Meeting Mr. Kelly….

This post is a departure of what we usually write about here on this blog but it goes along with the theme and mission of our Fredette Family Foundation…. and that is to help and be of service to one another in any way that we can.

I want to tell you of an unexpected time that I had the opportunity to help and be of service to someone.   I’m not sure that I told my children (maybe I mentioned it in passing to Lindsay, my daughter) but if they read this they will read it for the first time. This is not to brag about helping someone, but rather I’m considering it a blessing for me to help this man named Mr. Kelly, who I’ve never forgotten, even though it was more than 20 years ago.  On this day he called me his guardian angel.  Let’s just say that I received much more than I gave to him.  This is my story.

The time of year was in late Fall when the nights were starting to get very cool.  For some reason, and I can’t even remember why, I was coming in on the Amtrak train from NYC to the Ft. Edward, NY station, about 50 miles north of Albany.  My husband was scheduled to pick me up at 9:00 PM.  Finally we got to my stop and I exited the train.  I was the only person that was to get off there…so I thought.  My husband was not there yet but I knew that he would be coming along soon, so I stood under the overhang of the rooftop of the station.  This particular station and its services for passengers coming in had been long since abandoned and there was no activity or signs of life around this old, crooked, dark building.   The only light I had was from the street light that was adjacent to me.

Usually when all of the passengers exit the train at their destinations, the door closes swiftly behind them and they take off immediately.  This night they didn’t speed away as I expected.  I noticed when I exited and turned around to face the train about 20 feet away, in the light of the doorway, stood the conductor talking to a man.  He was a smallish older gentleman with white hair.  As I observed them further, I noticed that the white haired man had an oxygen tank that he wheeled along side of him.  They spoke for a few minutes and I could sense that there was a desperate aura around both of them.  From the hand gestures of the older man, I could tell that he was upset over something.  The conductor seemed to be in a quandary as to what to do because he was under pressure to keep the schedule of the train.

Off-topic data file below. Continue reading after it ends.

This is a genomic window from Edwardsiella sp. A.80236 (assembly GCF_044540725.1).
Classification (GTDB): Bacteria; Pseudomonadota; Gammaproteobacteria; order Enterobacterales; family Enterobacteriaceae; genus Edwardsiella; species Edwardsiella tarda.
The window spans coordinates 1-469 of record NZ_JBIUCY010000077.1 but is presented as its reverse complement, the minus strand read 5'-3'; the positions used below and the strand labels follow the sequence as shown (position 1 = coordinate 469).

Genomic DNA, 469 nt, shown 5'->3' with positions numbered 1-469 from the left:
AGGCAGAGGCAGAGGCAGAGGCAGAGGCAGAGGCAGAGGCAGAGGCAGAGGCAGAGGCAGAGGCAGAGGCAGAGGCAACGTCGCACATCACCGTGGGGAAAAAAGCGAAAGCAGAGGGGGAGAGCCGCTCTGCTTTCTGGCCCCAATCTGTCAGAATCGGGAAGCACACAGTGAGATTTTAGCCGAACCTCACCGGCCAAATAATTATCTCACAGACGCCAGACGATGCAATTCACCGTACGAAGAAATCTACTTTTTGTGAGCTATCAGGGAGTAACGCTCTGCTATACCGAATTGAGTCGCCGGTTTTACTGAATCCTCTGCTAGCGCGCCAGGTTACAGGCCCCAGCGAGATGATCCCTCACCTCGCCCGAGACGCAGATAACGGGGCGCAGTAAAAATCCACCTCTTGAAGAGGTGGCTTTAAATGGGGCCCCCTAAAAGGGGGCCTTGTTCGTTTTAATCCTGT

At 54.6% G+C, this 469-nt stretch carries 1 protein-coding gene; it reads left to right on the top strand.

Finally the conductor looked out of the train and spotted me standing there under the very dimly lit area.  He came out to me carrying the man’s suitcase, set it down beside me, and asked if I could help this man. He needs a ride.  To his great relief, I said sure I’ll help him.  The conductor assisted the man out of the train with his oxygen tank and they both came over.  The conductor thanked me and the man just nodded with a smile.  I hadn’t even done anything yet, but I guess I relieved the anxiety that both of them were experiencing at the time. I felt no fear of this small, white haired stranger even though it was just him and I in an area with very little light.   How afraid would anyone be of a small old man with tubes in his nose from the oxygen tank that assisted him with his breathing?  The conductor waved to us, hurried back to the train and it soon departed.